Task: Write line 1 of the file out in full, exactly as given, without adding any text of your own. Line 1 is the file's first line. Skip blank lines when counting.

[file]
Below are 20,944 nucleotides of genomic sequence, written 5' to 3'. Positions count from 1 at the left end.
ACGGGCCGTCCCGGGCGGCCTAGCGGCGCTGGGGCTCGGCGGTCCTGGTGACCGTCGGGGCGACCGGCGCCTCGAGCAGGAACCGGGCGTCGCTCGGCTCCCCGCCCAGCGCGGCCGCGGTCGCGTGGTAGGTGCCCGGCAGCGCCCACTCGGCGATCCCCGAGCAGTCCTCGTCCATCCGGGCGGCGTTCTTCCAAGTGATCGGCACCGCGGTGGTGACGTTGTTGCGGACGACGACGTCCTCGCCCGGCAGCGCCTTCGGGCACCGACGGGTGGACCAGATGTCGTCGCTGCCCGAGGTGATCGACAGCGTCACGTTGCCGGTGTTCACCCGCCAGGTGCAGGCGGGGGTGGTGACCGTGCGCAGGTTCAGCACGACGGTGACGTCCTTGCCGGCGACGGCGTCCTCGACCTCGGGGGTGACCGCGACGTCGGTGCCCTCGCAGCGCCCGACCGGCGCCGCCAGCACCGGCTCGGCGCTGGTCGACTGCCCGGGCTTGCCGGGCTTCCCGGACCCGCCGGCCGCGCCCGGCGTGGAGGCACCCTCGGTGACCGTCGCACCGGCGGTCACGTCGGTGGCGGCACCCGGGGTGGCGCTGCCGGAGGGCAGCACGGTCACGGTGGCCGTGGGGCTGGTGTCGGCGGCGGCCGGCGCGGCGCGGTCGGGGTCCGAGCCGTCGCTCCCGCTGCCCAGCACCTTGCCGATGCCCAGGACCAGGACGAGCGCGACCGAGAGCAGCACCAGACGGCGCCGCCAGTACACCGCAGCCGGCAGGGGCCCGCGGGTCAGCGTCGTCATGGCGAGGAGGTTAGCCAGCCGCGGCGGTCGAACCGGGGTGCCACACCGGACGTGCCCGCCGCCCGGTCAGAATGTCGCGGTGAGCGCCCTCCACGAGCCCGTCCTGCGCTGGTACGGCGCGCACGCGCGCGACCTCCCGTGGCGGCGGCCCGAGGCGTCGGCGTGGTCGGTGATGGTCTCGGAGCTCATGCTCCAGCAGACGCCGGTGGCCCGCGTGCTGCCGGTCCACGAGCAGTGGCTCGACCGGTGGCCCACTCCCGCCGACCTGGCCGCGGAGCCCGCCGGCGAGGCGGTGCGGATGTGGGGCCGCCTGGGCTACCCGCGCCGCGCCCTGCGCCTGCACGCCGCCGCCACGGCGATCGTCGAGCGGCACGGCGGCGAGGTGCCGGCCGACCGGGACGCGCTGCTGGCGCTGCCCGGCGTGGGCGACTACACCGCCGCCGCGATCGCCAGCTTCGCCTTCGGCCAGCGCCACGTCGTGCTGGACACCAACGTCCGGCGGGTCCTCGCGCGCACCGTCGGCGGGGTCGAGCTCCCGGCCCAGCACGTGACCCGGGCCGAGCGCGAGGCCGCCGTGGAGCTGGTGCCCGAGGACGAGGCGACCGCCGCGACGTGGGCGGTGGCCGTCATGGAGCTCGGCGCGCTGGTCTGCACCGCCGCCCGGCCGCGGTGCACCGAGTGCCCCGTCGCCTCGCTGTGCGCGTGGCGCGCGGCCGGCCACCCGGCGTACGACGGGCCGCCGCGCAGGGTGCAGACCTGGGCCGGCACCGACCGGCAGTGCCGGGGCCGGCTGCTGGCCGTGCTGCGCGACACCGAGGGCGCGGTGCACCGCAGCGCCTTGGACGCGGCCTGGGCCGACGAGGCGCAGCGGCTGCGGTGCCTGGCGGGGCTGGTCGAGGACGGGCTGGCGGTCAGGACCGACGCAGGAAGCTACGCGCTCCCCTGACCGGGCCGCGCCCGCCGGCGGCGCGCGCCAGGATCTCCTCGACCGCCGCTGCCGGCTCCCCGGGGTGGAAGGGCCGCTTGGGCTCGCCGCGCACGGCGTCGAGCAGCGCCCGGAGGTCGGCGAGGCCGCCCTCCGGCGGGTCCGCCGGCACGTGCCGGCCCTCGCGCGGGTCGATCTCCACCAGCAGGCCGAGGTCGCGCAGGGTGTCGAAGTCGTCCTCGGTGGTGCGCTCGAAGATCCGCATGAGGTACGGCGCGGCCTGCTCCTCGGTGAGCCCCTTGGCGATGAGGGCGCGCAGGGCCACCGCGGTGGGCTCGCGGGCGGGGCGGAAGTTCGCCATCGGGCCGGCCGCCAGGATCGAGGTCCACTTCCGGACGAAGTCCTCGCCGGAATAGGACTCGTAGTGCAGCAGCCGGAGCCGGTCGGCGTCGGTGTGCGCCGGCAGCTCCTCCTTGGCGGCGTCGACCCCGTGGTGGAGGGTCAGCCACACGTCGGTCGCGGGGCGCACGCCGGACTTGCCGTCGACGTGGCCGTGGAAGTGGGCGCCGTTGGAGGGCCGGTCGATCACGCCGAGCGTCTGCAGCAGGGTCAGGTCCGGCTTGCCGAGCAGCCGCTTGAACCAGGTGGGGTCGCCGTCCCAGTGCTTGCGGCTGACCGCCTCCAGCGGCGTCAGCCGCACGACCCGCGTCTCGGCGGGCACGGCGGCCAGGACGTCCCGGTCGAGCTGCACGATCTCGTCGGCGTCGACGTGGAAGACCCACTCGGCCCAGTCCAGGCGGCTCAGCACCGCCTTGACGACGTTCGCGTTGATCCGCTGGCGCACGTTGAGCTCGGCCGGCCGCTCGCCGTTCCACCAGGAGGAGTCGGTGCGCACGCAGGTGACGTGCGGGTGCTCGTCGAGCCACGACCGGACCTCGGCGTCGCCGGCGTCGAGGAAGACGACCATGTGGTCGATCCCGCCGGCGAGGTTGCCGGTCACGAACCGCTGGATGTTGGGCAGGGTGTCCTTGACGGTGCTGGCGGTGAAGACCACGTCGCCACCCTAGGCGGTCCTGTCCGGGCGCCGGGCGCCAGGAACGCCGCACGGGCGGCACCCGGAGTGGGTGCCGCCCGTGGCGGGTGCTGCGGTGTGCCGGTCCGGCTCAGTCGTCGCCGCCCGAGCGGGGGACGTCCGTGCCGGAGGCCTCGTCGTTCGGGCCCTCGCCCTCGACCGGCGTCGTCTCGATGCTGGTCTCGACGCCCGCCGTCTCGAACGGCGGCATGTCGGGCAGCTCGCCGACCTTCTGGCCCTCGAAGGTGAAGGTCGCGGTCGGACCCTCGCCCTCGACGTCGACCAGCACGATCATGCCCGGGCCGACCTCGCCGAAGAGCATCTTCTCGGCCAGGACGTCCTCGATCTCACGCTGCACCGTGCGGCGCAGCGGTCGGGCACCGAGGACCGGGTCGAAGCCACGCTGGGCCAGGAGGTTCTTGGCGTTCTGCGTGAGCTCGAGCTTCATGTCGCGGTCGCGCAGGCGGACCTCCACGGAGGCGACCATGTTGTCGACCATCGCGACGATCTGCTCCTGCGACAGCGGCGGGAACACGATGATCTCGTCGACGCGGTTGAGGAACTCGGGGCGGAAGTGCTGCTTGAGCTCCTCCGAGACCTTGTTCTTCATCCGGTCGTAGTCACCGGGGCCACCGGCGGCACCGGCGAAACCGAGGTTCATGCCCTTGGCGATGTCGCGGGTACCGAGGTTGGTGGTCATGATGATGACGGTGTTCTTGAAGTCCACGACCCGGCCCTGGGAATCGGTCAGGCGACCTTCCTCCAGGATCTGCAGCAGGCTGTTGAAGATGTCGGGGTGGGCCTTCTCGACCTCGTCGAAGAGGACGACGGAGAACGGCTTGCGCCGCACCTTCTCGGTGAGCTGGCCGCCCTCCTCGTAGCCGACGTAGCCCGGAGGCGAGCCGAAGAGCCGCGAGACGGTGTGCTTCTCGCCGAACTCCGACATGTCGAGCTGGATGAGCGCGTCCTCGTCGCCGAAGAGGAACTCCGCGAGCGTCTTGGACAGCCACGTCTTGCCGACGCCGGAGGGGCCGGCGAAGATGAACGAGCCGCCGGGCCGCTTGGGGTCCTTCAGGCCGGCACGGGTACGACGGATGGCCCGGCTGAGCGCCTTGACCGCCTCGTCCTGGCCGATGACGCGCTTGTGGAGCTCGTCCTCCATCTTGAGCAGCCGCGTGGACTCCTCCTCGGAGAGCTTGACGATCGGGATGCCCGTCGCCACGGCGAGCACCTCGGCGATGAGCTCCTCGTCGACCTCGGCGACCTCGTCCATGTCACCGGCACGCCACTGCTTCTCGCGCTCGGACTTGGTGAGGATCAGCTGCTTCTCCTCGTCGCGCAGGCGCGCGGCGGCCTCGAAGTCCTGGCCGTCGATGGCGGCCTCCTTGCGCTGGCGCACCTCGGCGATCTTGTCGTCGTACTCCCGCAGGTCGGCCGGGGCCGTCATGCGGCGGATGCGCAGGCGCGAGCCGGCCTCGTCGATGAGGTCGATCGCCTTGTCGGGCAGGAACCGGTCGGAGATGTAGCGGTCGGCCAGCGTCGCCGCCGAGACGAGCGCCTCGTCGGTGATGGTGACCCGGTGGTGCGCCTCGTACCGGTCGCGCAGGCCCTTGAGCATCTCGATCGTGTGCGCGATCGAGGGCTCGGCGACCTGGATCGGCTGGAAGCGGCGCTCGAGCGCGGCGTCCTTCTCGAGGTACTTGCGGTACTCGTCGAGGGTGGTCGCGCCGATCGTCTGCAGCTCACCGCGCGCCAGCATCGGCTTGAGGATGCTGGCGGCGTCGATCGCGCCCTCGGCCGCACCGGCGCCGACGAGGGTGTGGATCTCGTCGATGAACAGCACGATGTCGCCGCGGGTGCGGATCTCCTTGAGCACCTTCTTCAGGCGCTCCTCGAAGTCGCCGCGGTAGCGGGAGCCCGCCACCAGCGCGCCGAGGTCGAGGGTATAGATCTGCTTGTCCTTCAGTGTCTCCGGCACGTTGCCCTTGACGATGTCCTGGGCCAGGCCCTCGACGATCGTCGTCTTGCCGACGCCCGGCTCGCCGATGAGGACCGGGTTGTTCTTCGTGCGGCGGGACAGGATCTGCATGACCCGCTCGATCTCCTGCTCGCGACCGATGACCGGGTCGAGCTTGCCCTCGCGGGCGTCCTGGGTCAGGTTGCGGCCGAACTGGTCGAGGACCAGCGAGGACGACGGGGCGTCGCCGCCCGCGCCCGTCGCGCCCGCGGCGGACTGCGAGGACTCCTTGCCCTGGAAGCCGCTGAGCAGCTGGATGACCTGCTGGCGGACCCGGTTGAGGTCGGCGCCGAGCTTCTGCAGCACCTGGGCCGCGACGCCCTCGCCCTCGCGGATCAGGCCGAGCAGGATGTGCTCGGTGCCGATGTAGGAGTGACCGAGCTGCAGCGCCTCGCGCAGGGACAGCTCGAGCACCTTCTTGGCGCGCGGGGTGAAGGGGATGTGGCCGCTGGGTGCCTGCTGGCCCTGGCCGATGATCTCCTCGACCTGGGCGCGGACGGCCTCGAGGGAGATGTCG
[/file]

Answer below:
Below are 20,944 nucleotides of genomic sequence, written 5' to 3'. Positions count from 1 at the left end.